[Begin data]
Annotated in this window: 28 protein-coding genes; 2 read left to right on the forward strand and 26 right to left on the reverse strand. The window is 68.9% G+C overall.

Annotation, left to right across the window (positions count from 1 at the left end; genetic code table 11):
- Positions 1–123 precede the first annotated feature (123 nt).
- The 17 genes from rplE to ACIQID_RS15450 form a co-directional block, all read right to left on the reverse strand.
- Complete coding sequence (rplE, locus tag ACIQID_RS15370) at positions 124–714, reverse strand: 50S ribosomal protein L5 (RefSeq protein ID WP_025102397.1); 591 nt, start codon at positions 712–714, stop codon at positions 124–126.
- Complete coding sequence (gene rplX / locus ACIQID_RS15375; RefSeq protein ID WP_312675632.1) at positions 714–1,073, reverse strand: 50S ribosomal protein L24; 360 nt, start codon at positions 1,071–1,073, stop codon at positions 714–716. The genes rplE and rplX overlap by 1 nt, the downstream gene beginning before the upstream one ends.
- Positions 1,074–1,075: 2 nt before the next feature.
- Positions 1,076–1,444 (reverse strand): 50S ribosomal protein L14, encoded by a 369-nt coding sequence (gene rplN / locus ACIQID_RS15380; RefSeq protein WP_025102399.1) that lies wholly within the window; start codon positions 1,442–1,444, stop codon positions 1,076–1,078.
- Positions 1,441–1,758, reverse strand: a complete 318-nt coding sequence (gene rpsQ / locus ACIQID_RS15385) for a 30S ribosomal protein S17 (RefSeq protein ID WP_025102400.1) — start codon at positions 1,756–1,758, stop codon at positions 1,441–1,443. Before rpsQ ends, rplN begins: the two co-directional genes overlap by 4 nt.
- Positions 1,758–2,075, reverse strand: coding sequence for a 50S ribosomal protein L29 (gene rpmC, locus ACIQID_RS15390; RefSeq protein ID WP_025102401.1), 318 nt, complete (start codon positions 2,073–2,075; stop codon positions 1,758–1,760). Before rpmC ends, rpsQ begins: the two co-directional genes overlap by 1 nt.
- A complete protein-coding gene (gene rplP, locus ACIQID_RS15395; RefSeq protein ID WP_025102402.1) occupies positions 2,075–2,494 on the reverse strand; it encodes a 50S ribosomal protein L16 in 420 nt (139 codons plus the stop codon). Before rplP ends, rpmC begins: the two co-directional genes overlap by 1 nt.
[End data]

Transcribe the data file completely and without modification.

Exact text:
Annotated in this window: 28 protein-coding genes; 2 read left to right on the forward strand and 26 right to left on the reverse strand. The window is 68.9% G+C overall.

Annotation, left to right across the window (positions count from 1 at the left end; genetic code table 11):
- Positions 1–123 precede the first annotated feature (123 nt).
- The 17 genes from rplE to ACIQID_RS15450 form a co-directional block, all read right to left on the reverse strand.
- Complete coding sequence (rplE, locus tag ACIQID_RS15370) at positions 124–714, reverse strand: 50S ribosomal protein L5 (RefSeq protein ID WP_025102397.1); 591 nt, start codon at positions 712–714, stop codon at positions 124–126.
- Complete coding sequence (gene rplX / locus ACIQID_RS15375; RefSeq protein ID WP_312675632.1) at positions 714–1,073, reverse strand: 50S ribosomal protein L24; 360 nt, start codon at positions 1,071–1,073, stop codon at positions 714–716. The genes rplE and rplX overlap by 1 nt, the downstream gene beginning before the upstream one ends.
- Positions 1,074–1,075: 2 nt before the next feature.
- Positions 1,076–1,444 (reverse strand): 50S ribosomal protein L14, encoded by a 369-nt coding sequence (gene rplN / locus ACIQID_RS15380; RefSeq protein WP_025102399.1) that lies wholly within the window; start codon positions 1,442–1,444, stop codon positions 1,076–1,078.
- Positions 1,441–1,758, reverse strand: a complete 318-nt coding sequence (gene rpsQ / locus ACIQID_RS15385) for a 30S ribosomal protein S17 (RefSeq protein ID WP_025102400.1) — start codon at positions 1,756–1,758, stop codon at positions 1,441–1,443. Before rpsQ ends, rplN begins: the two co-directional genes overlap by 4 nt.
- Positions 1,758–2,075, reverse strand: coding sequence for a 50S ribosomal protein L29 (gene rpmC, locus ACIQID_RS15390; RefSeq protein ID WP_025102401.1), 318 nt, complete (start codon positions 2,073–2,075; stop codon positions 1,758–1,760). Before rpmC ends, rpsQ begins: the two co-directional genes overlap by 1 nt.
- A complete protein-coding gene (gene rplP, locus ACIQID_RS15395; RefSeq protein ID WP_025102402.1) occupies positions 2,075–2,494 on the reverse strand; it encodes a 50S ribosomal protein L16 in 420 nt (139 codons plus the stop codon). Before rplP ends, rpmC begins: the two co-directional genes overlap by 1 nt.